It may seem obvious but you could be getting too little sleep. That can negatively affect your concentration and health. Adults should get seven to eight hours every night.
Fix: Make sleep a priority and keep a regular schedule. Ban laptops, cell phones, and televisions from your bedroom. Still having trouble? Seek help from a doctor. You may have a sleep disorder.
Some people think they're sleeping enough, but sleep apnea gets in the way. It briefly stops your breathing throughout the night. Each interruption wakes you for a moment, but you may not be aware of it. The result: you’re sleep-deprived despite spending eight hours in bed. Your doctor may order a sleep study to check for this.
Fix: Lose weight if you're overweight, quit smoking, and you may need a CPAP device to help keep your airway passages open while you sleep.
Eating too little causes fatigue, but eating the wrong foods can also be a problem. Eating a balanced diet helps keep your blood sugar in a normal range and prevents that sluggish feeling when your blood sugar drops.
Fix: Always eat breakfast and try to include protein and complex carbs in every meal. For example, eat eggs with whole-grain toast. Also eat small meals and snacks throughout the day for sustained energy.
Anemia is one of the leading causes of fatigue in women. Menstrual blood loss can cause an iron deficiency, putting women at risk. Red blood cells (shown here) are needed because they carry oxygen to your tissues and organs.
Fix: For anemia caused by an iron deficiency, taking iron supplements and eating iron-rich foods, such as lean meat, liver, shellfish, beans, and enriched cereal, can help.
You may think of depression as an emotional disorder, but it contributes to many physical symptoms, as well. Fatigue, headaches, and loss of appetite are among the most common symptoms. If you feel tired and "down" for more than a few weeks, see your doctor.
Fix: Depression responds well to talk therapy and/or medication.
The thyroid is a small gland at the base of your neck. It controls your metabolism, the speed at which your body converts fuel into energy. When the gland is underactive and the metabolism functions too slowly, you may feel sluggish and put on weight.
Fix: If a blood test confirms your thyroid hormones are low, synthetic hormones can bring you up to speed.
Caffeine can improve alertness and concentration in moderate doses. But too much can increase heart rate, blood pressure, and jitteriness. And research indicates too much actually causes fatigue in some people.
Fix: Gradually cut back on coffee, tea, chocolate, soft drinks, and any medications that contain caffeine. Stopping suddenly can cause caffeine withdrawal and more fatigue.
If you've ever had a urinary tract infection (UTI), you're probably familiar with the burning pain and sense of urgency. But the infection does not always announce itself with such obvious symptoms. In some cases, fatigue may be the only sign. A urine test can quickly confirm a UTI.
Fix: Antibiotics are the cure for UTIs, and the fatigue will usually vanish within a week.
In people with diabetes, abnormally high levels of sugar remain in the bloodstream instead of entering the body's cells, where it would be converted into energy. The result is a body that runs out of steam despite having enough to eat. If you have persistent, unexplained fatigue, ask your doctor about being tested for diabetes.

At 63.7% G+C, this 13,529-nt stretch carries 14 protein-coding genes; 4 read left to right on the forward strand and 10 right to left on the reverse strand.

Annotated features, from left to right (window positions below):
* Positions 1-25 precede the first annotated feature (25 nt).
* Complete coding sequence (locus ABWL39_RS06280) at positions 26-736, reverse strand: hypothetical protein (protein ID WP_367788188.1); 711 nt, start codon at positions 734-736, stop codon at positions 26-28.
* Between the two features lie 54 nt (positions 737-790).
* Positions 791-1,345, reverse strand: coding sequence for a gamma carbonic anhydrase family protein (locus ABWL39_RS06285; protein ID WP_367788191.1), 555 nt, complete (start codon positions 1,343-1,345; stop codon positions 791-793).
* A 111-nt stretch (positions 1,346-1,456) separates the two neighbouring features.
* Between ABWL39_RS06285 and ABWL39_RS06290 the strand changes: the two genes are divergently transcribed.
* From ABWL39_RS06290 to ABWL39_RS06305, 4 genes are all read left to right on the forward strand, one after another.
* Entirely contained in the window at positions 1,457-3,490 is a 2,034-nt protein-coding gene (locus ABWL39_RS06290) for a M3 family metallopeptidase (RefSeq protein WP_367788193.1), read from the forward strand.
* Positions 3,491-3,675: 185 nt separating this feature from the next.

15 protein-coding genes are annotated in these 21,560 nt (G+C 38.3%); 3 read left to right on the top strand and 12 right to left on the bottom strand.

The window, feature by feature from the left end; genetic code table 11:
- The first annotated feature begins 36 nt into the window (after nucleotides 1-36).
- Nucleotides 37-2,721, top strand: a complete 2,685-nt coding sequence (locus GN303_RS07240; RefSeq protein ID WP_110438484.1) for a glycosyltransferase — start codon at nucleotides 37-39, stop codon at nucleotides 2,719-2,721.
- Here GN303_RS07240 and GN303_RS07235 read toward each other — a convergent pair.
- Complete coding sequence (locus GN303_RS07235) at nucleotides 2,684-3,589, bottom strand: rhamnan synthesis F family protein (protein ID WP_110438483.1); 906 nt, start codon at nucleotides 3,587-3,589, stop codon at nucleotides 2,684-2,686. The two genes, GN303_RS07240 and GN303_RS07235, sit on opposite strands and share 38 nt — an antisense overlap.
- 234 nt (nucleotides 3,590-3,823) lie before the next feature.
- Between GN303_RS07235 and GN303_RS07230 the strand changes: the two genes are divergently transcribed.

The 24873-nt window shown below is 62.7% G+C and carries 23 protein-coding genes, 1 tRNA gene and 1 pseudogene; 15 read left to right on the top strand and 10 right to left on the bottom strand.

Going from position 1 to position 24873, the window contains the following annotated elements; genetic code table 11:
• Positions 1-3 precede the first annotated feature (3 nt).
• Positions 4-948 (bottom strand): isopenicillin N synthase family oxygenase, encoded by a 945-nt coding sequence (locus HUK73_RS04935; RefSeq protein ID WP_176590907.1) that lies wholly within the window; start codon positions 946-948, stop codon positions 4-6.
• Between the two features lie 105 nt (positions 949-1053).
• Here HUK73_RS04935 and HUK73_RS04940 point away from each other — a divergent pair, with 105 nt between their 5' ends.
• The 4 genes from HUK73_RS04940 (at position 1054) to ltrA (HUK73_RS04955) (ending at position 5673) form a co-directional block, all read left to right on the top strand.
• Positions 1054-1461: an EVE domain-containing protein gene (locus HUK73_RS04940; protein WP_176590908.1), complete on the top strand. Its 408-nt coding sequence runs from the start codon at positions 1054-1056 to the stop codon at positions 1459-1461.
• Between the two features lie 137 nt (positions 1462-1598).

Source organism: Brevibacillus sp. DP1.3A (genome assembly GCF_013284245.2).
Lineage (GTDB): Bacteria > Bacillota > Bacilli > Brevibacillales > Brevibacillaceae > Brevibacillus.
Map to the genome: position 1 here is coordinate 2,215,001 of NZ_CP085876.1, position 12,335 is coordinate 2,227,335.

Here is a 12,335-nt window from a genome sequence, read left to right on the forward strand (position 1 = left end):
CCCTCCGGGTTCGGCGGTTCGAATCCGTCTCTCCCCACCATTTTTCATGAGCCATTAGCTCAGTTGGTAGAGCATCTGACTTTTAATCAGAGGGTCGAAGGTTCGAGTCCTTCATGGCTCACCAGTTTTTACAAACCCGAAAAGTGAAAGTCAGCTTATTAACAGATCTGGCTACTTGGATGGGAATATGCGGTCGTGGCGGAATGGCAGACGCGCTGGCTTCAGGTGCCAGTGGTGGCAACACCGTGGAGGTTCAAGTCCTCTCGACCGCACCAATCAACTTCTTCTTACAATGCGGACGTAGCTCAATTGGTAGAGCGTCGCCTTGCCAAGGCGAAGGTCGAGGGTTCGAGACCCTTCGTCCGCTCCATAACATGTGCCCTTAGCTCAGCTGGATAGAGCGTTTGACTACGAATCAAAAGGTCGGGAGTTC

Fix: Treatments for diabetes may include lifestyle changes such as diet and exercise, insulin therapy, and medications to help the body process sugar.
Your fatigue can be a sign of dehydration. Whether you're working out or working a desk job, your body needs water to work well and keep cool. If you're thirsty, you're already dehydrated.
Fix: Drink water throughout the day so your urine is light colored. Have at least two cups of water an hour or more before a planned physical activity. Then, sip throughout your workout, and afterward drink another two cups.
When fatigue strikes during everyday activities, such as cleaning the house or weeding the yard, it can be a sign that your heart is no longer up to the job. If you notice it's becoming increasingly difficult to finish tasks that were once easy, talk to your doctor about heart disease.
Fix: Lifestyle changes, medication, and therapeutic procedures can get heart disease under control and restore your energy.
Working nights or rotating shifts can disrupt your internal clock. You may feel tired when you need to be awake. And you may have trouble sleeping during the day.
Fix: Limit your exposure to daylight when you need to rest. Make your room dark, quiet, and cool. Still having sleep issues? Talk with your doctor. Supplements and medications may help.
Some doctors believe hidden food allergies can make you sleepy. If your fatigue intensifies after meals, you could have a mild intolerance to something you're eating -- not enough to cause itching or hives, just enough to make you tired.
Fix: Try eliminating foods one at a time to see if your fatigue improves. You can also ask your doctor about a food allergy test.
If your fatigue lasts more than six months and is so severe that you can't manage your daily activities, chronic fatigue syndrome or fibromyalgia are a possibility. Both can have various symptoms, but persistent, unexplained exhaustion is a main one.
Fix: While there's no quick fix for CFS or fibromyalgia, patients often benefit from changing their daily schedule, learning better sleep habits, and starting a gentle exercise program.
If you have mild fatigue that isn't linked to any medical condition, the solution may be exercise. Research suggests healthy but tired adults can get a significant energy boost from a modest workout program. In one study, participants rode a stationary bike for 20 minutes at a mild pace. Doing this just three times a week was enough to fight fatigue.
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